ADAM & MARIA
Northern New Jersey

Fused Creations chronicles the joint (and individual) work of Adam Shefki and Maria Bovor through a variety of creative endeavors including sculpture, painting, digital arts and media, 3d printing, and much more.

Cosplay & Props Electronics

Electronics and Detailing

By on August 23, 2014

Original audo circuit on left, mine on right. I figured out the points to jump power across and used 3xAA batteries to replace the 3 1.5v coin cells, just to test. Still works.

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Now that I know where to attach power to, the problem was figuring out what I could get away with inside the guns. I contemplated buying a rechargeable battery and putting it in a permanent position inside the gun with a plug somewhere on the outside that I could charge it at. Ultimately, though, I opted to go for disposable batteries for this one for two reasons: size concerns, and the ability to keep the guns working on the move at a convention. Last time I brought something with a powered element to the con, I used hard-to-source 12v batteries, and when they died on me mid-show it was a huge bummer. I want something I can easily find, replace, and continue on with my way with.

Which is why, when I noticed one spot fit a 9v battery rather cozily, my work was done:

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I dremelled out the back of the upper handle and started to build a battery enclosure for a 9v in that space, being careful not to interfere with the moving parts that cause the gun hinge to move.

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I had to pad the inside sides of the gun to keep the battery from jigglin’ left and right, and while I was at it, I felt like putting a bit of extra detail in those capsule-shaped holes by the battery was a good start. I scoured my workshed for something that would work as a detail piece, looking in particular for mesh, until I found this instead:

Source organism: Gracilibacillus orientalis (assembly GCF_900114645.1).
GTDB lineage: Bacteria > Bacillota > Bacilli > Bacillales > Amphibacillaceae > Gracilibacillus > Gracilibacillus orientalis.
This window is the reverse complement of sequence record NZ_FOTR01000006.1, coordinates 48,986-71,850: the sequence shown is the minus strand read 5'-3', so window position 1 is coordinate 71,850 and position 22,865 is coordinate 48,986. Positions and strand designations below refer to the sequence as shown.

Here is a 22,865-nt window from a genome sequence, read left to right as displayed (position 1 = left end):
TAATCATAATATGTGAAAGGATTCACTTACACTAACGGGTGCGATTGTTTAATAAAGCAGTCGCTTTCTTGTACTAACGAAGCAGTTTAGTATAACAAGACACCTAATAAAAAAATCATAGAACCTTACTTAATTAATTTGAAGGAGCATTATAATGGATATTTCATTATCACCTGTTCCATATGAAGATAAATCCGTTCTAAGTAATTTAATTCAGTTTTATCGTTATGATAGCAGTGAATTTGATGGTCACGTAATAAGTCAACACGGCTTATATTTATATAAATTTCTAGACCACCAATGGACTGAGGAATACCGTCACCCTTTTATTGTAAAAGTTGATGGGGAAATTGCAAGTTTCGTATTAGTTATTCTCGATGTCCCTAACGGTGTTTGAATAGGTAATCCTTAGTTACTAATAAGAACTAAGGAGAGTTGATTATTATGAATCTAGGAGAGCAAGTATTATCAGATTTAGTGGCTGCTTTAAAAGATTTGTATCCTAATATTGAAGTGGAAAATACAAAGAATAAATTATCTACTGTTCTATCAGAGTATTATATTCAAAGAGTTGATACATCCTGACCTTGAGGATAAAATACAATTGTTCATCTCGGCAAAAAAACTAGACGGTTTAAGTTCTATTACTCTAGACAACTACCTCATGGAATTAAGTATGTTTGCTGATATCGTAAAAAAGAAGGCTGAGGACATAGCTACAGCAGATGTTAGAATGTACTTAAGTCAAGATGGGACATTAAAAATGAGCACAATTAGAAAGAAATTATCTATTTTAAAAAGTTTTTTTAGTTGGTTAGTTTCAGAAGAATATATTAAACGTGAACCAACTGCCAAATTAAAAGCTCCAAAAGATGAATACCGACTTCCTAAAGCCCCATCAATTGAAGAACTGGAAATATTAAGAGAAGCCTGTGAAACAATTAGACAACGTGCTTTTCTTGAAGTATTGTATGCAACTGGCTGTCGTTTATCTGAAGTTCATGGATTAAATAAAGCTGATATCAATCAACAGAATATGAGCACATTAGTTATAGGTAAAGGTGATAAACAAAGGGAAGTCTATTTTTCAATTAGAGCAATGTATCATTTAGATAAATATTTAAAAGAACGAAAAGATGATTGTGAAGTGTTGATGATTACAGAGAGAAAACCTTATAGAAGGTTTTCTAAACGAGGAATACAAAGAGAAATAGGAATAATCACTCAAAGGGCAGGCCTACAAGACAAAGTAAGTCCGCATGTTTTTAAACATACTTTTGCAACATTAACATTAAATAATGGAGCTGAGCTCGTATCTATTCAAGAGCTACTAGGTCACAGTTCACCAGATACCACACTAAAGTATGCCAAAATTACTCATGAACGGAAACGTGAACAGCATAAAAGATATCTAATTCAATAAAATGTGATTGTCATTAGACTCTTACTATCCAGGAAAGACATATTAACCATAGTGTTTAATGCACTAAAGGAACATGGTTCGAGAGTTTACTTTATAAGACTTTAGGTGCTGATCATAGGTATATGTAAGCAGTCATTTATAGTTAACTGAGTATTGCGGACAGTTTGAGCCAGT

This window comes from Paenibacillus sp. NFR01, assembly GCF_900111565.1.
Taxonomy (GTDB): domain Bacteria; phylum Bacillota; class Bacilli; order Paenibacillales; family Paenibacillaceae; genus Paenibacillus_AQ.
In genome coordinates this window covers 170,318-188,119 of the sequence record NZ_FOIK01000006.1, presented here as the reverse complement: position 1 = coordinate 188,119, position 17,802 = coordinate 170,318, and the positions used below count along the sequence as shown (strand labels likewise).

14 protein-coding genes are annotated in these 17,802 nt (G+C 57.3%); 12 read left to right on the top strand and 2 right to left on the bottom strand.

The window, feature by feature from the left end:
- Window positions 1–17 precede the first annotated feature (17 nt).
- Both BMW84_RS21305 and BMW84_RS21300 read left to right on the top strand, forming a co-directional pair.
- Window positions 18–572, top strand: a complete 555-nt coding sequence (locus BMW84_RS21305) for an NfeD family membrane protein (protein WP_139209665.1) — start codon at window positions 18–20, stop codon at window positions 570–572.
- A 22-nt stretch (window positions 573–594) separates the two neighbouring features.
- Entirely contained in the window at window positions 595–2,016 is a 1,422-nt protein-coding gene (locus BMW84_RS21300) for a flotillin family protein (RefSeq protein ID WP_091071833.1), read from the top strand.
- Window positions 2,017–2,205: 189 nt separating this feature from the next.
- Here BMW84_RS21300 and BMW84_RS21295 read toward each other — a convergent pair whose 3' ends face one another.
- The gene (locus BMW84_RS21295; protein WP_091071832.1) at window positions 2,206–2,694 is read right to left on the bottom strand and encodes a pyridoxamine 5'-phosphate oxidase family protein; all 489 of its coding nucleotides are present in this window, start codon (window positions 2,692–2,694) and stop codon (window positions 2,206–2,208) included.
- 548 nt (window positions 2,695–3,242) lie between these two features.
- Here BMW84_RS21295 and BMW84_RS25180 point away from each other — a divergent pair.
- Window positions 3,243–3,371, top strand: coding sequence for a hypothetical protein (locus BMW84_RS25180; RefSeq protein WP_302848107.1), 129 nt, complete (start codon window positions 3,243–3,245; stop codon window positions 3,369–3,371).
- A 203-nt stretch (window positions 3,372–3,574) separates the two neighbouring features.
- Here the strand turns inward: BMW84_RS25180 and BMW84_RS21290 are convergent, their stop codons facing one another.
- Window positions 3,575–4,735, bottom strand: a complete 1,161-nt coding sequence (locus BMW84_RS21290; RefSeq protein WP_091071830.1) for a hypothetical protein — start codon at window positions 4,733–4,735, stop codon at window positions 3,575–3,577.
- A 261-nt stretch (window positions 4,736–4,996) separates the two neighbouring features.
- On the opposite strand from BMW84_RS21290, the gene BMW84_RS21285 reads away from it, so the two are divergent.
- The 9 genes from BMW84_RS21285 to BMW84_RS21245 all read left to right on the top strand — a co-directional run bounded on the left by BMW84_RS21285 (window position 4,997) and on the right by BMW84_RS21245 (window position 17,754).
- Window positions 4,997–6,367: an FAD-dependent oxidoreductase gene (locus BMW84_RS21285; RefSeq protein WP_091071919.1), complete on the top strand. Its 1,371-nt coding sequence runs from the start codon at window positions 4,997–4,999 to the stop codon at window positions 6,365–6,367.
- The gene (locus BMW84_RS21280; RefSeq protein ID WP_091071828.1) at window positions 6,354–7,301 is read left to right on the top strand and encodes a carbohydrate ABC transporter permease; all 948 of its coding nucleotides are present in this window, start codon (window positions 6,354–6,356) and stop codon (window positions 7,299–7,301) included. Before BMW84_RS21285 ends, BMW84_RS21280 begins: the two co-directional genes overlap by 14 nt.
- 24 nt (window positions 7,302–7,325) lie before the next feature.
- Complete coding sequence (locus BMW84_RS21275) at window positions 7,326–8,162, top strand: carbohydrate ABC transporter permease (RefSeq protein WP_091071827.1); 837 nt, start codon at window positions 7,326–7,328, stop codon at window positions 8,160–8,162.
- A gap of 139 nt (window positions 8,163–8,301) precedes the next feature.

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Since I had a bunch of these, why not? I cut it, straightened it out, glued the back and clamped it to the plastic for about ten minutes while the glue dried.

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I put a scrap piece of plastic in the clamp with it so as not to end up damaging the visible exterior surface with the ‘teeth’ texture on the clamp. When all’s said and done…

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For the rest of the gun, I filled in the remainder of the gap between front and back halves with plastic and then bondo’d roughly over it just to get that process started. I’m letting it dry for now, eating lunch, and then going back into the breach to see how much more I can get done today.

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With regards to the audio the blasters will be playing, I think I have my solution. Star Lord is a playable character in the free-to-play game Marvel Heroes, so I’ve gone ahead and ripped the audio files of his blaster and other attacking sound effects from the game to .mp3 format, which I will load onto the chip in short order. Not necessarily screen-accurate, perhaps, but certainly canonically consistent!

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